When a distraught woman, Heather Simeon, is brought into the Psychiatric Intensive Care Unit after a suicide attempt, Nadine gently coaxes her story out of her—and learns of some troubling parallels with her own life. Digging deeper, Nadine is forced to confront her traumatic childhood, and the damage that began when she and her brother were brought by their mother to a remote commune on Vancouver Island.  What happened to Nadine?  Why was their family destroyed? And why does the name Aaron Quinn, the group’s leader, bring complex feelings of terror to Nadine even today?

4.  TransAtlantic by Colum McCann, which I snagged from Novel Books‘s ARC free pile.

Newfoundland, 1919. Two aviators—Jack Alcock and Arthur Brown—set course for Ireland as they attempt the first nonstop flight across the Atlantic Ocean, placing their trust in a modified bomber to heal the wounds of the Great War.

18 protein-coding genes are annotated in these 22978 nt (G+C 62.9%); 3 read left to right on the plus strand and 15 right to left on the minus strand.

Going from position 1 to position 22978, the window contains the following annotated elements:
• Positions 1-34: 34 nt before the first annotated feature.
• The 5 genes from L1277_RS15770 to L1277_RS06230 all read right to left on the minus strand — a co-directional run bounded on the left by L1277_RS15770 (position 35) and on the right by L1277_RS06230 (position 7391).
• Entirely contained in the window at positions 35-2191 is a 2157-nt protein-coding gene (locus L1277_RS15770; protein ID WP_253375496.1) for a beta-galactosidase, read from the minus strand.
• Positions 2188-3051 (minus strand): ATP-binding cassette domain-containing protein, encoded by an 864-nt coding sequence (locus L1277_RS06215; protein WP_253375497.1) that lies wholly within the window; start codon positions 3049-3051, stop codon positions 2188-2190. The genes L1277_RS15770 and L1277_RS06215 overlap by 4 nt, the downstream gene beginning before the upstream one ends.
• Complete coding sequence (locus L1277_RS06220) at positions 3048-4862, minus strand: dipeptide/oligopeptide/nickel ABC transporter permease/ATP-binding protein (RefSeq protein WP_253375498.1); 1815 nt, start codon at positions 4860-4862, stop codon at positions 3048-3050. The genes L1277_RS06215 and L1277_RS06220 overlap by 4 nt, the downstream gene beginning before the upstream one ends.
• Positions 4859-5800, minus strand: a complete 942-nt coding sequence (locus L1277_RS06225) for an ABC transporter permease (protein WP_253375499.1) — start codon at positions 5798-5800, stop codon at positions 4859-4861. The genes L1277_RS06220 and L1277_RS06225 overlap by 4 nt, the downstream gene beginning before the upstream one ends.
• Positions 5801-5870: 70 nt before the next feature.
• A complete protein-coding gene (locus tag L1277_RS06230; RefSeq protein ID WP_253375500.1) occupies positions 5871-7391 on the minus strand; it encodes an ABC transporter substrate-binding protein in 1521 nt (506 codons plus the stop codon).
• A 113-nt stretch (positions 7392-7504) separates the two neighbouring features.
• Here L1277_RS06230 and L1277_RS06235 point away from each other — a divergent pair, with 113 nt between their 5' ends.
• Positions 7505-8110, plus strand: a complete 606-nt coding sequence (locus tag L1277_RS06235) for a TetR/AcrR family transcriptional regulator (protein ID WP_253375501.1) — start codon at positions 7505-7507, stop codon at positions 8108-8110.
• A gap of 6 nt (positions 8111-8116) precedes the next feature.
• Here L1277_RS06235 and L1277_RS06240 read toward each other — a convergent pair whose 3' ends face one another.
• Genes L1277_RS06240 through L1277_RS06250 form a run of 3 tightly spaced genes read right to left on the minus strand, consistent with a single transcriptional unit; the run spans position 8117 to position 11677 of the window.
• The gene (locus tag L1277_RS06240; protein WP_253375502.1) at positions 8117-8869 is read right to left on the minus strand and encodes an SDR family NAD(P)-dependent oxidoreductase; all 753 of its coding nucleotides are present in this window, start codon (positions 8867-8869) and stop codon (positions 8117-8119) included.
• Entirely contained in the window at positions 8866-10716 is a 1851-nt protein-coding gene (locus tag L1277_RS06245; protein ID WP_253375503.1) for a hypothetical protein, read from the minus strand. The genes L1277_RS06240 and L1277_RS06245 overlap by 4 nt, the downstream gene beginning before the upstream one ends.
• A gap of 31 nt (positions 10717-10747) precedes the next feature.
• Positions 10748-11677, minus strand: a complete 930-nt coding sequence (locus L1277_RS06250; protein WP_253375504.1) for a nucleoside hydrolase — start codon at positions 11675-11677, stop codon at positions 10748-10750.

Dublin, 1845 and ’46. On an international lecture tour in support of his subversive autobiography, Frederick Douglass finds the Irish people sympathetic to the abolitionist cause—despite the fact that, as famine ravages the countryside, the poor suffer from hardships that are astonishing even to an American slave.

New York, 1998. Leaving behind a young wife and newborn child, Senator George Mitchell departs for Belfast, where it has fallen to him, the son of an Irish-American father and a Lebanese mother, to shepherd Northern Ireland’s notoriously bitter and volatile peace talks to an uncertain conclusion.

5.  The Kashmir Shawl by Rosie Thomas, which I snagged from Novel Books‘s ARC free pile.